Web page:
The Office, only about 30 minutes, is very fast paced, constantly cutting back and forth between dialogue. Looking at the types of shots, The Office is very unique in how the camera moves and pans with different characters. Different from most sitcoms, the camera is handheld and is more shaky than usual, giving it a more ‘realistic’ feel. Jokes are being cracked left and right, causing quick camera movements back and forth with cutting back and forth with each character speaking. The significant amount of long shots set up the scene and allow more than one character to interact and react to speed up the comedy and pacing. Very few close-ups are arranged, most likely because the audience doesn’t care to see a character’s feelings. The characters are there to deliver the humor and keep the action going, not be emotional.

Looking at Game of Thrones, the action was for the most part very slow for the episode. There were many long shots to set the scene, unlike in The Office where long shots were primarily used to incorporate as many people into the scene. The amount of mediums were around the same for both shows, however, there were far more close-ups here. Dramas involve the audience into what a character is feeling and want the audience to get a true sense of the emotion that gets involved with the plot. With a significant amount of close-ups, the audience could truly connect with characters and get an understanding of the emotions they’re experiencing. As a writer for dramas, you want the audience to feel a special connection to various characters so they’ll come back and watch more. Not laying out each shot of the show perfectly will result in poor emotion portrayal causing you to lose the show.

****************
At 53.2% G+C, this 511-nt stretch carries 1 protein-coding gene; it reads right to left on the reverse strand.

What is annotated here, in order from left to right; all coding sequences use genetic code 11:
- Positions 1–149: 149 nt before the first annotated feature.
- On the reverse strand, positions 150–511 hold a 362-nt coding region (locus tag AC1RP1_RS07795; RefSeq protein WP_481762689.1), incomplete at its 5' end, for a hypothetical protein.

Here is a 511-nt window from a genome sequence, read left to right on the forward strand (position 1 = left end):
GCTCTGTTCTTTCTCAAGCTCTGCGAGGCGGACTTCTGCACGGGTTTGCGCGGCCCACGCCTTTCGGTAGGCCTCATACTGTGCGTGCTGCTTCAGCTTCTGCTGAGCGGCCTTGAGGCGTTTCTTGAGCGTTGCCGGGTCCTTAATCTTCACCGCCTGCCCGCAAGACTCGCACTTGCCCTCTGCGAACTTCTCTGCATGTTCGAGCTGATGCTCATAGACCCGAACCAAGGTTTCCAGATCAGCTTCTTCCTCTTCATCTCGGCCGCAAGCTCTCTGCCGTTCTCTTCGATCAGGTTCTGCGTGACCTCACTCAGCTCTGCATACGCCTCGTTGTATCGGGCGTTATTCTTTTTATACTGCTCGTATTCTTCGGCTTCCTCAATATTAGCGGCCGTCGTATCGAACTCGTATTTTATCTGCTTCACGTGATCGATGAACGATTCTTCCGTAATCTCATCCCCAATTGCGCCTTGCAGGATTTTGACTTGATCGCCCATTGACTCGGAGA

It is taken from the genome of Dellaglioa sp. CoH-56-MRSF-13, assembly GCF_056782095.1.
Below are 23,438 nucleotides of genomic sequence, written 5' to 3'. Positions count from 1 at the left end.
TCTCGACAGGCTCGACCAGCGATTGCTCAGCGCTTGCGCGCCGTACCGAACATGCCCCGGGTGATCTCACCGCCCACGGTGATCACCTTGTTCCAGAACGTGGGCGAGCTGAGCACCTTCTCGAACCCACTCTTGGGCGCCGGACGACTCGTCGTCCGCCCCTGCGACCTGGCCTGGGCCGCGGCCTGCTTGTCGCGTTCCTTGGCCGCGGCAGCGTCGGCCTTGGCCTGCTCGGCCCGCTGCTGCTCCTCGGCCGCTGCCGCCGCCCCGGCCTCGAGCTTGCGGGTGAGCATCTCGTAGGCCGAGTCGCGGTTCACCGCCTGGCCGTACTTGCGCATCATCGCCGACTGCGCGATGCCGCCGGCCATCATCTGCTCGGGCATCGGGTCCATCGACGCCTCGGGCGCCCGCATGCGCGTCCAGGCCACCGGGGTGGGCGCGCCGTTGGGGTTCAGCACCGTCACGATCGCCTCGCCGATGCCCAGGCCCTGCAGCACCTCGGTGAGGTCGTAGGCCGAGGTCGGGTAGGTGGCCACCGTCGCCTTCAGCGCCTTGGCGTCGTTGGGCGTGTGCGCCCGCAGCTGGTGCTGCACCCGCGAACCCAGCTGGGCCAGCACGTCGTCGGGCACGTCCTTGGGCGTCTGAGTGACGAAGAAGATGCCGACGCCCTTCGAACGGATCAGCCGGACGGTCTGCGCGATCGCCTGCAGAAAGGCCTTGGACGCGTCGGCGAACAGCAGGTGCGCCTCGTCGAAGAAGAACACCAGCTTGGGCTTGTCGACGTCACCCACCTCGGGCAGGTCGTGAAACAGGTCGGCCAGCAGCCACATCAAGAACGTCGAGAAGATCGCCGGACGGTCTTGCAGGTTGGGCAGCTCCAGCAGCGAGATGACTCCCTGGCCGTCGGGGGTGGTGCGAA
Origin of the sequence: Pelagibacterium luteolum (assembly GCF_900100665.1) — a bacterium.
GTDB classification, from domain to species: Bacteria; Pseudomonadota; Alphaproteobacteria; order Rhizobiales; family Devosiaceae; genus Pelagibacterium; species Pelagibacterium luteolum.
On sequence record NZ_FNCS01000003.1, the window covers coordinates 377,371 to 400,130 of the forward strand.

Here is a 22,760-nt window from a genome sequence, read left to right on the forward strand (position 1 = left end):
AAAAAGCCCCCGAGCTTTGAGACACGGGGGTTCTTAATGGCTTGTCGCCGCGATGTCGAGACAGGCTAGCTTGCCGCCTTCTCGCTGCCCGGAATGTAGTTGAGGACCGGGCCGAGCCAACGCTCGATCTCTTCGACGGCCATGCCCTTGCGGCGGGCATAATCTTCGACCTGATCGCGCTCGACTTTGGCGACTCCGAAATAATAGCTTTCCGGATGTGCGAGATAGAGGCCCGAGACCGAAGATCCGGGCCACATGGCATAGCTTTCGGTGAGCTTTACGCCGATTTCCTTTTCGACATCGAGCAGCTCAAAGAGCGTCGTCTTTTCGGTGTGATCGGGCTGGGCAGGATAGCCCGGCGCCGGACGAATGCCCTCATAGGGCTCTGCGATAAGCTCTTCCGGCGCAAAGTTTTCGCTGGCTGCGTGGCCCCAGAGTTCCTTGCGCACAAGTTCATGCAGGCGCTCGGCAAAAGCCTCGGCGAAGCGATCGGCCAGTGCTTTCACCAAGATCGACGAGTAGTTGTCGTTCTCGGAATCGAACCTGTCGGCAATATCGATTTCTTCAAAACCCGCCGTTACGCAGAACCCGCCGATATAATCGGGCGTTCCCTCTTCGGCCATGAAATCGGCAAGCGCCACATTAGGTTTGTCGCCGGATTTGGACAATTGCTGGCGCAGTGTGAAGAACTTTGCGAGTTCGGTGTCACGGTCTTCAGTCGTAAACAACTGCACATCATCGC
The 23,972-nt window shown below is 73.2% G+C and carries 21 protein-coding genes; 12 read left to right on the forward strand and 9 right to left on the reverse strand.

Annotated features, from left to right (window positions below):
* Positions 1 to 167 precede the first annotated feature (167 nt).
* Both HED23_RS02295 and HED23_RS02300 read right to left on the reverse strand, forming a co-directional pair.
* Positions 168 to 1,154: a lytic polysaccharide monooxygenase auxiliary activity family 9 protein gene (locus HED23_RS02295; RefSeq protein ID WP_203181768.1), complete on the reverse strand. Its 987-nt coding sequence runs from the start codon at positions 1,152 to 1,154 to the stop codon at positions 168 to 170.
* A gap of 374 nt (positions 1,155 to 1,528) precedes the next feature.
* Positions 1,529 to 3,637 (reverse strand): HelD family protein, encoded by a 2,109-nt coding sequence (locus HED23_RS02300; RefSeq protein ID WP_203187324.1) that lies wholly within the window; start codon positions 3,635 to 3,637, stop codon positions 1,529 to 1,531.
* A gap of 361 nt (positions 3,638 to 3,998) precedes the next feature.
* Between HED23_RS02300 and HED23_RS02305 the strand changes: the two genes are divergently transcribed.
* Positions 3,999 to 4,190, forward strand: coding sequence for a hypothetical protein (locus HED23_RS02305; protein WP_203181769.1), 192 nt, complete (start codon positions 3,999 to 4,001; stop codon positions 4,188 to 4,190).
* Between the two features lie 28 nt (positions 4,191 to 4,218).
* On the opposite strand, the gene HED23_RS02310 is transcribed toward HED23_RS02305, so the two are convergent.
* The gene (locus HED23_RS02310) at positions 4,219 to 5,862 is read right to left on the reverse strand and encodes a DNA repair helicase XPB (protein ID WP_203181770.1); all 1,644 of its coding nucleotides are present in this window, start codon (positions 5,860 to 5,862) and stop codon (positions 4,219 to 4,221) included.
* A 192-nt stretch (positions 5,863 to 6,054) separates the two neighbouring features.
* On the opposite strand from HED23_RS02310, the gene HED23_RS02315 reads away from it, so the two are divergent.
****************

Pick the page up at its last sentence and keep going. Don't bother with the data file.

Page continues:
More importantly, lose money.


Below are the tallies I took for The Office (U.S.) Game of Thrones…


PRODUCT PLACEMENT in “30 Rock” S:5 E:1

If you were too engulfed into the episode, you most likely didn’t catch the 15 or so product advertisements. From publicizing the Harry Potter theme park to The Food Network to LifeAlert and Geico, the product placement was everywhere.

However, 30 Rock took a little spin on their product investors. It wasn’t a Coke bottle in the background with an actor standing next to it. 30 Rock did a little bit more and addressed the product in a comical but truthful way. For example, in one scene Liz Lemon is sipping water when Tracy approaches her to sniff her hair. She turns  and exclaims, “Come on! This is a woman’s blazer from a very expensive shop called “Rico’s”, telling him to back off to not mess it up. The writers play around with the advertisement and jokingly poke fun with the fact that indeed, they are advertising a blazer. However, it isn’t overbearing where it pulls the audience away from the story. If anything, it adds humor to the story that this IS an advertisement AND we’re going to have fun with it’.

Looking at other shows such as Extreme Makeover: Home Edition, every product that’s showcased in the remodeled house is broadcast to the audience with its’ large logo showing; sometimes coming with a hands-on demonstration. Sometimes the show even gets a spokesperson from the company to speak about their product. This gets annoying for an audience to see a product thrown in their face, especially when they’re watching the program for most likely another reason (not to hear some guy talk about a fridge).

With 30 Rock, they put their advertising into the show with a funny twist. Not so it annoys its’ audience but to poke fun at the fact that it’s a necessary piece of television entertainment. It’s sly, quality writing with some funny humor added to it. If 30 Rock didn’t add this entertaining twist to all of the products they showcased in this episode, then after the 5th one it would be overwhelming and would irritate the audience.